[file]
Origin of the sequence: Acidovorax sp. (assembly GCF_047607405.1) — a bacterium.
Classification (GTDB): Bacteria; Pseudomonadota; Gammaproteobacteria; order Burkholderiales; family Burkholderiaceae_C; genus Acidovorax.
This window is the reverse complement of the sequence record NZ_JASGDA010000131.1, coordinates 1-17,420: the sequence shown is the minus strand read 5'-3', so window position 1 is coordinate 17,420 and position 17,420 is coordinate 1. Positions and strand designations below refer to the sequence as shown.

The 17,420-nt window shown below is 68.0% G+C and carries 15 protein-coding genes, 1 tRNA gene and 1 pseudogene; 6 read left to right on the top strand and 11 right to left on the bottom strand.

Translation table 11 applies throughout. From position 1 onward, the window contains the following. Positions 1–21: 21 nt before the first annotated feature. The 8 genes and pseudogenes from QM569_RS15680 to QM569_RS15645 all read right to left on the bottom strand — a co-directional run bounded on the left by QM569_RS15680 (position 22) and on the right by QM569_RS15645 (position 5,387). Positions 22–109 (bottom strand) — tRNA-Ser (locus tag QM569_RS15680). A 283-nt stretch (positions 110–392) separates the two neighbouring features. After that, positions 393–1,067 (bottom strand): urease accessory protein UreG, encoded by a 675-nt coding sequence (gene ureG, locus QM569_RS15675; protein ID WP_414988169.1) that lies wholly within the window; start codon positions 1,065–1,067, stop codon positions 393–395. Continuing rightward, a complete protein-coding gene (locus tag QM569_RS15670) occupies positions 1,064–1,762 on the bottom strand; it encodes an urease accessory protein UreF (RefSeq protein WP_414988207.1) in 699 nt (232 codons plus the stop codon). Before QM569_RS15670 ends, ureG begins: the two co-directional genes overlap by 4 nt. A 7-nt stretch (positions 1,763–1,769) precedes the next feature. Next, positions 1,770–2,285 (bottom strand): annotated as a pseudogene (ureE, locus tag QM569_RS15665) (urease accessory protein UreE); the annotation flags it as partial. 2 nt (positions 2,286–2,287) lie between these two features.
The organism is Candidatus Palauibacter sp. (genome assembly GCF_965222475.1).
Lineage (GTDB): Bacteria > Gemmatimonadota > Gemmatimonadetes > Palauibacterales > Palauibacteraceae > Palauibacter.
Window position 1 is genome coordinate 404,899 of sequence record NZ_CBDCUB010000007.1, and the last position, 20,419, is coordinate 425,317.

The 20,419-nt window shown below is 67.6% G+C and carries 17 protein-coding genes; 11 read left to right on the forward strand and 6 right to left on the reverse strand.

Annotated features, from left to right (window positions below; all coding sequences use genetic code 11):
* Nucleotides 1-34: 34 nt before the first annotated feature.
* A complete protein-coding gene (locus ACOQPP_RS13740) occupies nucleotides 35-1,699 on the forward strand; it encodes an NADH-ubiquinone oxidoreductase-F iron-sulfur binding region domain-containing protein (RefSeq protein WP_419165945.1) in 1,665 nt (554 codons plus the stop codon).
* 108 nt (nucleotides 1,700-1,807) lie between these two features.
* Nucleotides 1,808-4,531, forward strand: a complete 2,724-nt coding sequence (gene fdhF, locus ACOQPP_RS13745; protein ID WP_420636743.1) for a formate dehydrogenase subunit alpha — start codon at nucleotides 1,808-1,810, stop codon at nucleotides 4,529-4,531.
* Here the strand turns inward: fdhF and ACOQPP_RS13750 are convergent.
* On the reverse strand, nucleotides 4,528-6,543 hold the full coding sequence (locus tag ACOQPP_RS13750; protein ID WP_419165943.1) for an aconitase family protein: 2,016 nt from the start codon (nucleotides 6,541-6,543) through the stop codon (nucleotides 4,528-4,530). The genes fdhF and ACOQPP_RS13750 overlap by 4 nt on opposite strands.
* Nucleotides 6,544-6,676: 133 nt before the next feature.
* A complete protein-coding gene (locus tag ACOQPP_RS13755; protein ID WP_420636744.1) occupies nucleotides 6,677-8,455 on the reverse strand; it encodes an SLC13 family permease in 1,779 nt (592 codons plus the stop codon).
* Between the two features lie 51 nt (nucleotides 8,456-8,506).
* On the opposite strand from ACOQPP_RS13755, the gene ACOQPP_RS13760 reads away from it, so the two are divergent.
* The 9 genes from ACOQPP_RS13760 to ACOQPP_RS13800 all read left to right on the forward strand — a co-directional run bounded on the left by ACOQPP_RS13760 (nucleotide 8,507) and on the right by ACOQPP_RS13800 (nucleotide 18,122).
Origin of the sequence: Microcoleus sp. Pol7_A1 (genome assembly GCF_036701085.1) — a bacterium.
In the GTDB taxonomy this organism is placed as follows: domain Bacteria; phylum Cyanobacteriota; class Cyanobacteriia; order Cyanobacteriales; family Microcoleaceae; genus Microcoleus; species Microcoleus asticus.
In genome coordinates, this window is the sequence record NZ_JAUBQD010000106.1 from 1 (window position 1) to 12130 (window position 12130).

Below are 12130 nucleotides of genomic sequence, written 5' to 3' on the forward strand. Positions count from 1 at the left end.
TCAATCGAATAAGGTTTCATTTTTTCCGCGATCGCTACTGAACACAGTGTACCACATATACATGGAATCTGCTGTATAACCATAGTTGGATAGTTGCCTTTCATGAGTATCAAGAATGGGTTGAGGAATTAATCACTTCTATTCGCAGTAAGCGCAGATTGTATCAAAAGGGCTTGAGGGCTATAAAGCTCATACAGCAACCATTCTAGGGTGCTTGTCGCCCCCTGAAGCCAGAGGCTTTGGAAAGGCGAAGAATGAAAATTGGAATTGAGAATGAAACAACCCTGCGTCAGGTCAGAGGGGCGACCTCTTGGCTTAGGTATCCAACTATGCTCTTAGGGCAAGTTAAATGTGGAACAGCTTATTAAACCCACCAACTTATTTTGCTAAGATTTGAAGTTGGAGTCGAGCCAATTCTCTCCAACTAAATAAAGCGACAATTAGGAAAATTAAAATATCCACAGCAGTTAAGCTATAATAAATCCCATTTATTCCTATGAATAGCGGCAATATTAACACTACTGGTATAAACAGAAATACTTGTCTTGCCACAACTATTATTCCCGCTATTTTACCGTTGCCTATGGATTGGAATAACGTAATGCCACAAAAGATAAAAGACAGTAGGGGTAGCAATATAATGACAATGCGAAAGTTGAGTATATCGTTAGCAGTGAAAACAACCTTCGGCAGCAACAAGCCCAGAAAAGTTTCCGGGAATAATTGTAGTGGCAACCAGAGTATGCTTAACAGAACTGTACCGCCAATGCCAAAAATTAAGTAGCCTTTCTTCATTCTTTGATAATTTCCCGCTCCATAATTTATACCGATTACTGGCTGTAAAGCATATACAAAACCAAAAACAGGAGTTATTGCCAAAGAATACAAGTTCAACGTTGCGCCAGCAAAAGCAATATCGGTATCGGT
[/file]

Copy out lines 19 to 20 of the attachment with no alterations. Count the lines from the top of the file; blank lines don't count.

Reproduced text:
* Between the two features lie 51 nt (nucleotides 8,456-8,506).
* On the opposite strand from ACOQPP_RS13755, the gene ACOQPP_RS13760 reads away from it, so the two are divergent.